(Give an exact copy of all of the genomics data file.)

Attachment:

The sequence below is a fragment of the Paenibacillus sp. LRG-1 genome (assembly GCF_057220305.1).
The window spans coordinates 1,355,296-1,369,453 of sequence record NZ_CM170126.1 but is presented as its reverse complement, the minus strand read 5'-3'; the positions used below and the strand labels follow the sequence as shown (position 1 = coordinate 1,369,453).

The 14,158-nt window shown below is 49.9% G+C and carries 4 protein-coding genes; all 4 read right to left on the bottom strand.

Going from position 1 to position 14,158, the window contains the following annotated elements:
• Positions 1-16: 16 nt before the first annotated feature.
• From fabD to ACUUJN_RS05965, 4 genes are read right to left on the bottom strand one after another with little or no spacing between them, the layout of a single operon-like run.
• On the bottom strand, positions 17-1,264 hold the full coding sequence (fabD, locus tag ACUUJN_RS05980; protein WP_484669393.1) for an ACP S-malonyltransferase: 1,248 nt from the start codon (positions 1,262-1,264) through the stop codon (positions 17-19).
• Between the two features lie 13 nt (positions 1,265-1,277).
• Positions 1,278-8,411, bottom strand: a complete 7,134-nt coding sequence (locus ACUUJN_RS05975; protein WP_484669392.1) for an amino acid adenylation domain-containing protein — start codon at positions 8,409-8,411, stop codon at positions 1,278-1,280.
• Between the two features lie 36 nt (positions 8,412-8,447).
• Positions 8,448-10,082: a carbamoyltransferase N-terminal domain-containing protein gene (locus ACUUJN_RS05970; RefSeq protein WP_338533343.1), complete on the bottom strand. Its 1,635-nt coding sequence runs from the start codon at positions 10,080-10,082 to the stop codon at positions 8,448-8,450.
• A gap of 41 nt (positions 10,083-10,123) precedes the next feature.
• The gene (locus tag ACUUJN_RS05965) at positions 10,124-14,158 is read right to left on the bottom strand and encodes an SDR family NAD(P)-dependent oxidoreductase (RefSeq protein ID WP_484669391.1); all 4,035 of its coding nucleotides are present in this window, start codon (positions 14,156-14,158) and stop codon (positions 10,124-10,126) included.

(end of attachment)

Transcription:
The sequence below is a fragment of the Paenibacillus sp. LRG-1 genome (assembly GCF_057220305.1).
The window spans coordinates 1,355,296-1,369,453 of sequence record NZ_CM170126.1 but is presented as its reverse complement, the minus strand read 5'-3'; the positions used below and the strand labels follow the sequence as shown (position 1 = coordinate 1,369,453).

The 14,158-nt window shown below is 49.9% G+C and carries 4 protein-coding genes; all 4 read right to left on the bottom strand.

Going from position 1 to position 14,158, the window contains the following annotated elements:
• Positions 1-16: 16 nt before the first annotated feature.
• From fabD to ACUUJN_RS05965, 4 genes are read right to left on the bottom strand one after another with little or no spacing between them, the layout of a single operon-like run.
• On the bottom strand, positions 17-1,264 hold the full coding sequence (fabD, locus tag ACUUJN_RS05980; protein WP_484669393.1) for an ACP S-malonyltransferase: 1,248 nt from the start codon (positions 1,262-1,264) through the stop codon (positions 17-19).
• Between the two features lie 13 nt (positions 1,265-1,277).
• Positions 1,278-8,411, bottom strand: a complete 7,134-nt coding sequence (locus ACUUJN_RS05975; protein WP_484669392.1) for an amino acid adenylation domain-containing protein — start codon at positions 8,409-8,411, stop codon at positions 1,278-1,280.
• Between the two features lie 36 nt (positions 8,412-8,447).
• Positions 8,448-10,082: a carbamoyltransferase N-terminal domain-containing protein gene (locus ACUUJN_RS05970; RefSeq protein WP_338533343.1), complete on the bottom strand. Its 1,635-nt coding sequence runs from the start codon at positions 10,080-10,082 to the stop codon at positions 8,448-8,450.
• A gap of 41 nt (positions 10,083-10,123) precedes the next feature.
• The gene (locus tag ACUUJN_RS05965) at positions 10,124-14,158 is read right to left on the bottom strand and encodes an SDR family NAD(P)-dependent oxidoreductase (RefSeq protein ID WP_484669391.1); all 4,035 of its coding nucleotides are present in this window, start codon (positions 14,156-14,158) and stop codon (positions 10,124-10,126) included.